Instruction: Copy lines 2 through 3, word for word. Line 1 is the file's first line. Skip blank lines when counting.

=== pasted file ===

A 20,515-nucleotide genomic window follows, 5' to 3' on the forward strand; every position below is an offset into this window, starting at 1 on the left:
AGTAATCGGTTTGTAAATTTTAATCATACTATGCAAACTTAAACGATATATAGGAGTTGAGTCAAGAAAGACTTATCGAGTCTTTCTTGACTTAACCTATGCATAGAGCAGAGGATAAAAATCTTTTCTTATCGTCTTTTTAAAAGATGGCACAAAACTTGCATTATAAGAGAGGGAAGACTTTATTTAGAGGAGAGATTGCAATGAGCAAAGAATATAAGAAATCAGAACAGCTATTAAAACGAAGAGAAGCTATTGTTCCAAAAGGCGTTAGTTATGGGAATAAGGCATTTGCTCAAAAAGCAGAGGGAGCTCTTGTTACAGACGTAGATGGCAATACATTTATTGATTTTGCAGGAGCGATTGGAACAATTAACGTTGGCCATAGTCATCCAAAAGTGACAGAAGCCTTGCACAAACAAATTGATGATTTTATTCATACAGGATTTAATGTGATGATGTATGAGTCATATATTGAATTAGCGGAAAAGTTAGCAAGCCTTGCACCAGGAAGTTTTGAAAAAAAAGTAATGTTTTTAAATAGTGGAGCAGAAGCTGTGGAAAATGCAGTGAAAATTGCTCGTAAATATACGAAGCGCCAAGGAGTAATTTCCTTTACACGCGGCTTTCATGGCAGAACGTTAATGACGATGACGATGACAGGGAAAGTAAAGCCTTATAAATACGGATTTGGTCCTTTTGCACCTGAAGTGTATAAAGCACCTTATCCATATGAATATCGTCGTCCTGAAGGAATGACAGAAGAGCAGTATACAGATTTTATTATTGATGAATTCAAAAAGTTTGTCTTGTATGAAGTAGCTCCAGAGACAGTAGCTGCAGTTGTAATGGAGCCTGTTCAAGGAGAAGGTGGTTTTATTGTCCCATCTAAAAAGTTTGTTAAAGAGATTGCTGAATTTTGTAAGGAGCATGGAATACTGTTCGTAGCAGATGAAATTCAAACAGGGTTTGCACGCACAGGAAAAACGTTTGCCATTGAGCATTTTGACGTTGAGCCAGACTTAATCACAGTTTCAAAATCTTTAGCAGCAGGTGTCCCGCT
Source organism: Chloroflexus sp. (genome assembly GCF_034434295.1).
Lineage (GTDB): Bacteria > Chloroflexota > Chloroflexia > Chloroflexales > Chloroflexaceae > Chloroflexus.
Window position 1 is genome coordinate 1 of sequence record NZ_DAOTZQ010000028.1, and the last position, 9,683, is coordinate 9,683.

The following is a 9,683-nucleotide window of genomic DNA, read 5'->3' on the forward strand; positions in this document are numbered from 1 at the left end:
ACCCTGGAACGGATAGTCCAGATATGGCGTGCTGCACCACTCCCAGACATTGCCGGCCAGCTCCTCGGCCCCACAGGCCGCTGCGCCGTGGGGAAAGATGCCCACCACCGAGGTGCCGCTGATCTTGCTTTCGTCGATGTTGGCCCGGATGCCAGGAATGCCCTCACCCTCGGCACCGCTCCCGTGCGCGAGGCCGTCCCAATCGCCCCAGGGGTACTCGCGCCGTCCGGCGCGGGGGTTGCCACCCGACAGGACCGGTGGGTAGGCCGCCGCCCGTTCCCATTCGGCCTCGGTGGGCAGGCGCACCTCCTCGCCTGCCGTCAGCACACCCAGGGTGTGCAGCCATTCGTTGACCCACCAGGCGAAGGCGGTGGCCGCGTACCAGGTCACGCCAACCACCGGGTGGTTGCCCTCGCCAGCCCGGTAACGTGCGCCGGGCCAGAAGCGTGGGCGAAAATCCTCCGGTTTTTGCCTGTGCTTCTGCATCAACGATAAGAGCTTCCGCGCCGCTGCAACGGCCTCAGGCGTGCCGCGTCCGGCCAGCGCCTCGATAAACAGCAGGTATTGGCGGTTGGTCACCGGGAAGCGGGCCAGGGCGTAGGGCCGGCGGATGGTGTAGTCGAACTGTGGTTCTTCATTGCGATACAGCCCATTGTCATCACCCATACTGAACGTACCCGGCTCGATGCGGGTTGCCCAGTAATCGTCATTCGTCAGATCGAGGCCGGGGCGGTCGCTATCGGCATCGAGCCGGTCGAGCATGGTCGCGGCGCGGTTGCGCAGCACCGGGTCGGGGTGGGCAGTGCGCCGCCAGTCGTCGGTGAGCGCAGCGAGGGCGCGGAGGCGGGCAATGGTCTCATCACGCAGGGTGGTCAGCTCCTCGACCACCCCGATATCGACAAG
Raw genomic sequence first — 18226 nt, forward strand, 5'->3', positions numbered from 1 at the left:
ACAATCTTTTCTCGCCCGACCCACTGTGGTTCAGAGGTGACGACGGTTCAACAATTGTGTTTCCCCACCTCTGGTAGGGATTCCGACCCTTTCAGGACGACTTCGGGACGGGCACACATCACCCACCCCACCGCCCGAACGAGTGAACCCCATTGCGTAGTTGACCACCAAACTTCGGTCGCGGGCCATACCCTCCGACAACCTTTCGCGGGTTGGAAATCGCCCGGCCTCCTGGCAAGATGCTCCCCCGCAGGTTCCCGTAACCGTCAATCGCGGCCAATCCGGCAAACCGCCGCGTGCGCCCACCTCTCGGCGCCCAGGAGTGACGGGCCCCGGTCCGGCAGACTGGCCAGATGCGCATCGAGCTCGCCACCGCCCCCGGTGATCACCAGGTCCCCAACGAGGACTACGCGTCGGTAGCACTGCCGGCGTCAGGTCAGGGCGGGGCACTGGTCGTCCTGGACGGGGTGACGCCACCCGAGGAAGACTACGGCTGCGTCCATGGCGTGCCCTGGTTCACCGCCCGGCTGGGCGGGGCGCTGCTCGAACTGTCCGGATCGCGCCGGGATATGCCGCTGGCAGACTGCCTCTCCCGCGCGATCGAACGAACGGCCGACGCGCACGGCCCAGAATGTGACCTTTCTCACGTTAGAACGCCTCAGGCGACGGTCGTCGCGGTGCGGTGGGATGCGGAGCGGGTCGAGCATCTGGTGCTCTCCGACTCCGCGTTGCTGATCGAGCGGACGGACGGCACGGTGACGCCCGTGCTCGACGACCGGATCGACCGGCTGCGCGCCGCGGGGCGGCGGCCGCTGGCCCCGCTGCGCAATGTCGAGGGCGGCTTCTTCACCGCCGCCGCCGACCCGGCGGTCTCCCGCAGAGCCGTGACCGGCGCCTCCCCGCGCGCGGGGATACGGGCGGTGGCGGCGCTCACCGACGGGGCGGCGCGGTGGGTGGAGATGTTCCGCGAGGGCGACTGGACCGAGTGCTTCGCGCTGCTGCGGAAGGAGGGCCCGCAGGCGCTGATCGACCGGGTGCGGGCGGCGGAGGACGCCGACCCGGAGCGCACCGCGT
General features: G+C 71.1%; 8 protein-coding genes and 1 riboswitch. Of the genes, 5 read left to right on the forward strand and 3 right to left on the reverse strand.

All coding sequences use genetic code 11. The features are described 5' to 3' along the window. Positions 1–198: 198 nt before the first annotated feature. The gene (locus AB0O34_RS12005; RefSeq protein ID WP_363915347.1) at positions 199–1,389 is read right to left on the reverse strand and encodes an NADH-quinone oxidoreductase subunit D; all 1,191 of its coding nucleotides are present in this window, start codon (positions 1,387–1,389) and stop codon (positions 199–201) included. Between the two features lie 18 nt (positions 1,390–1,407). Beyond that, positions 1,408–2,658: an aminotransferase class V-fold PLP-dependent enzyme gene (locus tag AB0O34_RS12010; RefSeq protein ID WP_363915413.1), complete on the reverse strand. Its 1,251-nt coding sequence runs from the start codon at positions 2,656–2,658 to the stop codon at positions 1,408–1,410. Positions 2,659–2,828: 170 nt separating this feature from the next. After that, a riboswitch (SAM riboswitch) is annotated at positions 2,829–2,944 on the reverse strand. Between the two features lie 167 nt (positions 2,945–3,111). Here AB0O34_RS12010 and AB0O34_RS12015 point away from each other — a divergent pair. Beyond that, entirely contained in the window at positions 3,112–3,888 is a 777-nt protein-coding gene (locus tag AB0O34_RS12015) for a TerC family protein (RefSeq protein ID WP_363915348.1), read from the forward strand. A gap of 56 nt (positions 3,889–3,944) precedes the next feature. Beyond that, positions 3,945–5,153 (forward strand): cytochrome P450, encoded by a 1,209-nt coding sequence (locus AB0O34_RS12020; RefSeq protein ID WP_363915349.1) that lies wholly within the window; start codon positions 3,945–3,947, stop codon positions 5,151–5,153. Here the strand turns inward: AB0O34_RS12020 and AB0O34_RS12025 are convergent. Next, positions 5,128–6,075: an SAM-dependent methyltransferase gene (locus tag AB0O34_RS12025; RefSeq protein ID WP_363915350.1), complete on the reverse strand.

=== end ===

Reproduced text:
AGTAATCGGTTTGTAAATTTTAATCATACTATGCAAACTTAAACGATATATAGGAGTTGAGTCAAGAAAGACTTATCGAGTCTTTCTTGACTTAACCTATGCATAGAGCAGAGGATAAAAATCTTTTCTTATCGTCTTTTTAAAAGATGGCACAAAACTTGCATTATAAGAGAGGGAAGACTTTATTTAGAGGAGAGATTGCAATGAGCAAAGAATATAAGAAATCAGAACAGCTATTAAAACGAAGAGAAGCTATTGTTCCAAAAGGCGTTAGTTATGGGAATAAGGCATTTGCTCAAAAAGCAGAGGGAGCTCTTGTTACAGACGTAGATGGCAATACATTTATTGATTTTGCAGGAGCGATTGGAACAATTAACGTTGGCCATAGTCATCCAAAAGTGACAGAAGCCTTGCACAAACAAATTGATGATTTTATTCATACAGGATTTAATGTGATGATGTATGAGTCATATATTGAATTAGCGGAAAAGTTAGCAAGCCTTGCACCAGGAAGTTTTGAAAAAAAAGTAATGTTTTTAAATAGTGGAGCAGAAGCTGTGGAAAATGCAGTGAAAATTGCTCGTAAATATACGAAGCGCCAAGGAGTAATTTCCTTTACACGCGGCTTTCATGGCAGAACGTTAATGACGATGACGATGACAGGGAAAGTAAAGCCTTATAAATACGGATTTGGTCCTTTTGCACCTGAAGTGTATAAAGCACCTTATCCATATGAATATCGTCGTCCTGAAGGAATGACAGAAGAGCAGTATACAGATTTTATTATTGATGAATTCAAAAAGTTTGTCTTGTATGAAGTAGCTCCAGAGACAGTAGCTGCAGTTGTAATGGAGCCTGTTCAAGGAGAAGGTGGTTTTATTGTCCCATCTAAAAAGTTTGTTAAAGAGATTGCTGAATTTTGTAAGGAGCATGGAATACTGTTCGTAGCAGATGAAATTCAAACAGGGTTTGCACGCACAGGAAAAACGTTTGCCATTGAGCATTTTGACGTTGAGCCAGACTTAATCACAGTTTCAAAATCTTTAGCAGCAGGTGTCCCGCT
Source organism: Chloroflexus sp. (genome assembly GCF_034434295.1).